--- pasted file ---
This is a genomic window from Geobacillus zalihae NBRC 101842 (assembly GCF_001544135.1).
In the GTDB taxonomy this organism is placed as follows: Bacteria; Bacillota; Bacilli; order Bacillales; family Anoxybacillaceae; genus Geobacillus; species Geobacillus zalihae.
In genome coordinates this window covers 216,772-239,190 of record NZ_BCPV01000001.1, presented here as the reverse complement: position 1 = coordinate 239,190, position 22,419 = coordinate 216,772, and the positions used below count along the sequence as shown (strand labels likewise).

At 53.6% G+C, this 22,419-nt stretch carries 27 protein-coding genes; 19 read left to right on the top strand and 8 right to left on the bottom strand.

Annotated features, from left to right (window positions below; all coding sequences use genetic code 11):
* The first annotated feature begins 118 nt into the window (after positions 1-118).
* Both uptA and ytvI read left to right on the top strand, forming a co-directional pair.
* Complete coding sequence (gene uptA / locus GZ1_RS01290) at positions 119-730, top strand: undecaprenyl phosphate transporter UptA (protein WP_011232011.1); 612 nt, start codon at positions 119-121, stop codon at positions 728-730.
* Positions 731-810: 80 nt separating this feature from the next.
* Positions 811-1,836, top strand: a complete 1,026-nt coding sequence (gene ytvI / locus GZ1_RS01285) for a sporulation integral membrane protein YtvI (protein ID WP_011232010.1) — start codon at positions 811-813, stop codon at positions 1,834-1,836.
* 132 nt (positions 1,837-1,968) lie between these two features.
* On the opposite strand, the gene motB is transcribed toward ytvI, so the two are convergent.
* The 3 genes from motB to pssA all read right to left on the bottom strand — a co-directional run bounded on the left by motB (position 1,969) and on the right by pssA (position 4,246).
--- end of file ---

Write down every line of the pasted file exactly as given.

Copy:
This is a genomic window from Geobacillus zalihae NBRC 101842 (assembly GCF_001544135.1).
In the GTDB taxonomy this organism is placed as follows: Bacteria; Bacillota; Bacilli; order Bacillales; family Anoxybacillaceae; genus Geobacillus; species Geobacillus zalihae.
In genome coordinates this window covers 216,772-239,190 of record NZ_BCPV01000001.1, presented here as the reverse complement: position 1 = coordinate 239,190, position 22,419 = coordinate 216,772, and the positions used below count along the sequence as shown (strand labels likewise).

At 53.6% G+C, this 22,419-nt stretch carries 27 protein-coding genes; 19 read left to right on the top strand and 8 right to left on the bottom strand.

Annotated features, from left to right (window positions below; all coding sequences use genetic code 11):
* The first annotated feature begins 118 nt into the window (after positions 1-118).
* Both uptA and ytvI read left to right on the top strand, forming a co-directional pair.
* Complete coding sequence (gene uptA / locus GZ1_RS01290) at positions 119-730, top strand: undecaprenyl phosphate transporter UptA (protein WP_011232011.1); 612 nt, start codon at positions 119-121, stop codon at positions 728-730.
* Positions 731-810: 80 nt separating this feature from the next.
* Positions 811-1,836, top strand: a complete 1,026-nt coding sequence (gene ytvI / locus GZ1_RS01285) for a sporulation integral membrane protein YtvI (protein ID WP_011232010.1) — start codon at positions 811-813, stop codon at positions 1,834-1,836.
* 132 nt (positions 1,837-1,968) lie between these two features.
* On the opposite strand, the gene motB is transcribed toward ytvI, so the two are convergent.
* The 3 genes from motB to pssA all read right to left on the bottom strand — a co-directional run bounded on the left by motB (position 1,969) and on the right by pssA (position 4,246).